Contribution of visceral fat mass to the insulin resistance of aging

Department of Internal Medicine, Bowman Gray School of Medicine, Wake Forest University, Winston-Salem, NC 27157-1047, USA.
Metabolism (Impact Factor: 3.89). 08/1995; 44(7):954-9. DOI: 10.1016/0026-0495(95)90251-1
Source: PubMed


Recent studies have shown that central obesity (increased waist to hip ratio [WHR]) is related to insulin resistance and aging. Furthermore, in central-obesity states, the intraabdominal fat (IAF) depot has been postulated to contribute most to the development of insulin resistance. Therefore, the observed insulin resistance of aging may be related more to changes in body composition than to aging per se. The purpose of this study was to explore the association of IAF with age and insulin sensitivity (SI) after controlling for obesity. We examined 60 healthy nondiabetic subjects (normal 75-g oral glucose tolerance test, aged 23 to 83, 15 men and 45 women). We chose subjects so that those < or = 125% and greater than 125% of ideal body weight were equally represented in each age decade. We quantified total and subcutaneous abdominal fat and IAF at the umbilicus using a validated magnetic resonance imaging (MRI) scanning technique and determined SI using a modified minimal model. IAF correlated significantly with age (r = .49, P = .0001) in the group as a whole, as well as in men (r = .58, P = .022) and women (r = .48, P = .0008) separately. In all subjects, SI was significantly related to IAF (r = -.50, P < .0001) but was not related to age (r = .00, P = .98). In multivariate analysis for various combinations of age, sex, and measures of fat distribution, WHR accounted for 28% and IAF for 51% of the variance in SI, whereas age, sex, and interactions of age and sex accounted for only 1%.(ABSTRACT TRUNCATED AT 250 WORDS)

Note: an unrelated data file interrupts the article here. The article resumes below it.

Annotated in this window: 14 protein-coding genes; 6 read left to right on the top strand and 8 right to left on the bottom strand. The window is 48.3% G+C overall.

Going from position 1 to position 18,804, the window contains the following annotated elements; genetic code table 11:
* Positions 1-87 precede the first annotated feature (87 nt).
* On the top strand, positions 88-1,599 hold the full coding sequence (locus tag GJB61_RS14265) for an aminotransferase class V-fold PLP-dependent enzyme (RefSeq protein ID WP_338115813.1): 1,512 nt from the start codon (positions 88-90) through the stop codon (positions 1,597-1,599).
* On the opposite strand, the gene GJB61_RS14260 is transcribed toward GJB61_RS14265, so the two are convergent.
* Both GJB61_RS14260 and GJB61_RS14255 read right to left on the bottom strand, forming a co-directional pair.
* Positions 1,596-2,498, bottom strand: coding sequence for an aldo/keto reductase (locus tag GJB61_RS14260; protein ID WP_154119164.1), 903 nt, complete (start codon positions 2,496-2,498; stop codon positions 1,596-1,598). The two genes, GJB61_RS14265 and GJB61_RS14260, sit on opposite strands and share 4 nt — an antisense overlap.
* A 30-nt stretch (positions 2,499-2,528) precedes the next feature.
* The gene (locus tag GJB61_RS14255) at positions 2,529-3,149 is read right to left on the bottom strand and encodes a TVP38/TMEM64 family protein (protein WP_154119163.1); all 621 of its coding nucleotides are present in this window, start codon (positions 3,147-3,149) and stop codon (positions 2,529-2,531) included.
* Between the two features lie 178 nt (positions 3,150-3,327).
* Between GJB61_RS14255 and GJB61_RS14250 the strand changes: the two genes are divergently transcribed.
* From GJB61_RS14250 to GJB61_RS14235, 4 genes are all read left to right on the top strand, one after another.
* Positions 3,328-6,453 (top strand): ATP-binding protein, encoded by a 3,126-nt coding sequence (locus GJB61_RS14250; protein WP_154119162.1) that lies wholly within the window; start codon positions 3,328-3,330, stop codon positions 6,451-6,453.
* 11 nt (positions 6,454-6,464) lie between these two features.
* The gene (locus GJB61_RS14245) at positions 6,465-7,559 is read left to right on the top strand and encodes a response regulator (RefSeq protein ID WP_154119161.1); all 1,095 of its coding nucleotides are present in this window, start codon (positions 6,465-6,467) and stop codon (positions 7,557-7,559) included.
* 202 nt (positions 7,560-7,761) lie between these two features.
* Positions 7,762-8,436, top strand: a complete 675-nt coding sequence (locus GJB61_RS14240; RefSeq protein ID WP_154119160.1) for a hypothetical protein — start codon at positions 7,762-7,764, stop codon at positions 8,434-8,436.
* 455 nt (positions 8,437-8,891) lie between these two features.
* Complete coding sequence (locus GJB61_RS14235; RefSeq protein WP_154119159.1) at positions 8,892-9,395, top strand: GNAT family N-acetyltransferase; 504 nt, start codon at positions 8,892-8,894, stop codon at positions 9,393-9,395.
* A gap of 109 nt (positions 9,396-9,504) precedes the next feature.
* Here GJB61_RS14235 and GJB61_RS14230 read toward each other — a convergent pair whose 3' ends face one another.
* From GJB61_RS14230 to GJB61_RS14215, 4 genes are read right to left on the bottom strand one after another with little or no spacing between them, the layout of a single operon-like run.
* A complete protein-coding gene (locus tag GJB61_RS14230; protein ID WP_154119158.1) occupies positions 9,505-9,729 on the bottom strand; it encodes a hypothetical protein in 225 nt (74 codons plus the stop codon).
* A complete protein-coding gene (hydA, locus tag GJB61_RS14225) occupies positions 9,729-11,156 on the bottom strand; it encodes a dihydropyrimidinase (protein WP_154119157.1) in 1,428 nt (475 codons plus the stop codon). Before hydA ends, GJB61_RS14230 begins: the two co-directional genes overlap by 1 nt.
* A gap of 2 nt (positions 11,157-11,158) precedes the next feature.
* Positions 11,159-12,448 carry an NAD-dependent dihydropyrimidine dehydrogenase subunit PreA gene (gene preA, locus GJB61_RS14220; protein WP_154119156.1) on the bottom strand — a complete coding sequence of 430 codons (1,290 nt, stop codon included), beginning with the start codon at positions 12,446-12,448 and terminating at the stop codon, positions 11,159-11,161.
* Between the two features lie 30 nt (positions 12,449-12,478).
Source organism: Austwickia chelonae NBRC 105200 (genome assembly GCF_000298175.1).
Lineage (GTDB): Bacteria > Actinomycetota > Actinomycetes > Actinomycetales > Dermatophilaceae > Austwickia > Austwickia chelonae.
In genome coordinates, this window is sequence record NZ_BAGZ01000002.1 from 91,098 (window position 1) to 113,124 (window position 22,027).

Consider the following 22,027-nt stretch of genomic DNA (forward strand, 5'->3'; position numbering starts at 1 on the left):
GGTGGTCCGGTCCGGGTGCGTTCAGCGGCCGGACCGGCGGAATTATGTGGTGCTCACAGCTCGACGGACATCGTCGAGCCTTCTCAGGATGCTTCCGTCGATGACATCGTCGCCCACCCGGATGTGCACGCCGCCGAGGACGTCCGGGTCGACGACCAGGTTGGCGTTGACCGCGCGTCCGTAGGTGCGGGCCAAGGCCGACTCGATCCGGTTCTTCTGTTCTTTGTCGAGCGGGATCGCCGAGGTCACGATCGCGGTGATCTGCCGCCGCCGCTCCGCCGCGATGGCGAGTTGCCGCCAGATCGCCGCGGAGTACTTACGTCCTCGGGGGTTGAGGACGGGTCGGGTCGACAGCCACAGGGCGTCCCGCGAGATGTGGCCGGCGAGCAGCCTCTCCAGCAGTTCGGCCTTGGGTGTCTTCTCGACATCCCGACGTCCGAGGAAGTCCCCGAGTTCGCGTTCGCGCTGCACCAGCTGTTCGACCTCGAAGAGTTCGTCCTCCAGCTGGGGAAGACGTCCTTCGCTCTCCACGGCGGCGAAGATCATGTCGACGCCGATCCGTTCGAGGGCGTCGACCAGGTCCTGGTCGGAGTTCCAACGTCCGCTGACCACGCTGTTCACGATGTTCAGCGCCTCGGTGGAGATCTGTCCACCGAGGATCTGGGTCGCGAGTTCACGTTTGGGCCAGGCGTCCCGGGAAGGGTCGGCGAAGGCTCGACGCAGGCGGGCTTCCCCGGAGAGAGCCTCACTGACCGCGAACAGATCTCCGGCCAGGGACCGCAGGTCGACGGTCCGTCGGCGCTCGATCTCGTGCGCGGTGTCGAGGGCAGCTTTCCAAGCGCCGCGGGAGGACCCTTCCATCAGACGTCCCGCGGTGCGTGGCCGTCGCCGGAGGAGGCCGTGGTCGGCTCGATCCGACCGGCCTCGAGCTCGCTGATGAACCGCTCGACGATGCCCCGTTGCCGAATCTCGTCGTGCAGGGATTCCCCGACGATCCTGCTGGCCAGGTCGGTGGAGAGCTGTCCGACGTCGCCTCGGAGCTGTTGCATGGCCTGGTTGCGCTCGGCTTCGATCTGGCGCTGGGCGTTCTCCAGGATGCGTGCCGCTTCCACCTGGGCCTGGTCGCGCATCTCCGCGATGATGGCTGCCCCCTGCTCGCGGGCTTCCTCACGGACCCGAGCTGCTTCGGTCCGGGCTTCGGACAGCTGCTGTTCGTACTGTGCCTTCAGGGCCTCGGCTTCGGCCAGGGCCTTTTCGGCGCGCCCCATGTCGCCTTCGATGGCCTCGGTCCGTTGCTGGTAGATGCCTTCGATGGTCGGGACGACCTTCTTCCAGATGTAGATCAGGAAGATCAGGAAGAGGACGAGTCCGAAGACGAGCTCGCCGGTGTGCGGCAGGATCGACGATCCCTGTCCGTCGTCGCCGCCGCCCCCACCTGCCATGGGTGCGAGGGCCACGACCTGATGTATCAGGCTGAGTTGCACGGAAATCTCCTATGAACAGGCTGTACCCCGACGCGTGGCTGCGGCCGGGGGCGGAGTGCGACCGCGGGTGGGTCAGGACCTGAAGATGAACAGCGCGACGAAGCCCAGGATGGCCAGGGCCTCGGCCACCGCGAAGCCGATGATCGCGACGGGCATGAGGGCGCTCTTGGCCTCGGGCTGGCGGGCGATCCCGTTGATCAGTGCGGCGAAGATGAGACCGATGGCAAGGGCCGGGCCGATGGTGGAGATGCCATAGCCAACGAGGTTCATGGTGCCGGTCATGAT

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    • "The menopause transition, as well as the early postmenopausal period, is associated with an increase in total and central obesity789. Increased visceral fat is associated with insulin resistance [10], and this preferential storage of abdominal fat may contribute to cardiovascular disease and diabetes in postmenopausal women. Estrogen and HRT may improve fat distribution in postmenopausal women by preventing the increase in central body fat [7,111213. "
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    ABSTRACT: Insulin resistance (IR) is closely associated with diabetes mellitus. On the other hand, increased visceral fat in menopause is also associated with IR, which makes postmenopausal diabetic women in a big risk for cardiovascular diseases. There are conflicting reports about the effects on hormone replacement therapy (HRT) on IR.AIM: The aim of the study was to investigate the effects of HRT on IR.METHODS: A total of 40 postmenopausal women with type 2 diabetes were enrolled and followed for 12 months. Half of them were assigned to take HRT, while the other half made the control group. Fasting plasma glucose (FPG) and insulinemia were measured in both groups at baseline and after 12 months. IR was represented by Homeostatic model assessment for IR (HOMA-IR).RESULTS: HRT was associated with significant decrease in HOMA-IR, FPG and insulinemia in the examined group. There was no significant reduction in FPG and no significant increase in insulinemia levels and HOMA-IR values in control group after 12 months.CONCLUSION: HRT was associated with statistically signifficant increase of insulin sensitivity. Larger clinical trials will be necessary to understand whether HRT may improve insulin resistance and glucose homeostasis in women with diabetes, especially when given shortly after entering menopause.
    Full-text · Article · Feb 2016
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    • "The AT from different anatomic locations differs in fatty acid metabolism [6]. Visceral (vc) AT mass is more strongly correlated with IS [7], increased risk of developing diabetes type 2, and atherosclerosis [8] than subcutaneous (sc) AT. "